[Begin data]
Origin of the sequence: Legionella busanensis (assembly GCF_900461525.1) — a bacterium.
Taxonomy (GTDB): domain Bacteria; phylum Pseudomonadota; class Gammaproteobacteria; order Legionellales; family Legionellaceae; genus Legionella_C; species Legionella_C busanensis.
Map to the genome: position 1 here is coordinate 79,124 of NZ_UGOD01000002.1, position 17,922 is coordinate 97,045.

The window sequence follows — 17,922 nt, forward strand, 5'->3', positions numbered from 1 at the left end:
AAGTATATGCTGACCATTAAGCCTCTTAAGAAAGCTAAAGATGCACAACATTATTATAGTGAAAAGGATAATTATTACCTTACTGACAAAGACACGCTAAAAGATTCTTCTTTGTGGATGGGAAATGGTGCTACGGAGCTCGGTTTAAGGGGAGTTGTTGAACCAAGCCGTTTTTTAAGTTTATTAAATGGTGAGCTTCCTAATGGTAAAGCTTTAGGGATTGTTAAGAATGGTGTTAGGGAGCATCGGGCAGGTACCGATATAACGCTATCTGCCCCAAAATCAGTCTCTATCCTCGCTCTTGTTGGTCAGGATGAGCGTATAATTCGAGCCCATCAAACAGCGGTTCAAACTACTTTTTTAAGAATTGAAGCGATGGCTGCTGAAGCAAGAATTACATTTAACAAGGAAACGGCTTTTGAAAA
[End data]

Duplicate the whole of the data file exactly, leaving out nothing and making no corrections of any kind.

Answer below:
Origin of the sequence: Legionella busanensis (assembly GCF_900461525.1) — a bacterium.
Taxonomy (GTDB): domain Bacteria; phylum Pseudomonadota; class Gammaproteobacteria; order Legionellales; family Legionellaceae; genus Legionella_C; species Legionella_C busanensis.
Map to the genome: position 1 here is coordinate 79,124 of NZ_UGOD01000002.1, position 17,922 is coordinate 97,045.

The window sequence follows — 17,922 nt, forward strand, 5'->3', positions numbered from 1 at the left end:
AAGTATATGCTGACCATTAAGCCTCTTAAGAAAGCTAAAGATGCACAACATTATTATAGTGAAAAGGATAATTATTACCTTACTGACAAAGACACGCTAAAAGATTCTTCTTTGTGGATGGGAAATGGTGCTACGGAGCTCGGTTTAAGGGGAGTTGTTGAACCAAGCCGTTTTTTAAGTTTATTAAATGGTGAGCTTCCTAATGGTAAAGCTTTAGGGATTGTTAAGAATGGTGTTAGGGAGCATCGGGCAGGTACCGATATAACGCTATCTGCCCCAAAATCAGTCTCTATCCTCGCTCTTGTTGGTCAGGATGAGCGTATAATTCGAGCCCATCAAACAGCGGTTCAAACTACTTTTTTAAGAATTGAAGCGATGGCTGCTGAAGCAAGAATTACATTTAACAAGGAAACGGCTTTTGAAAA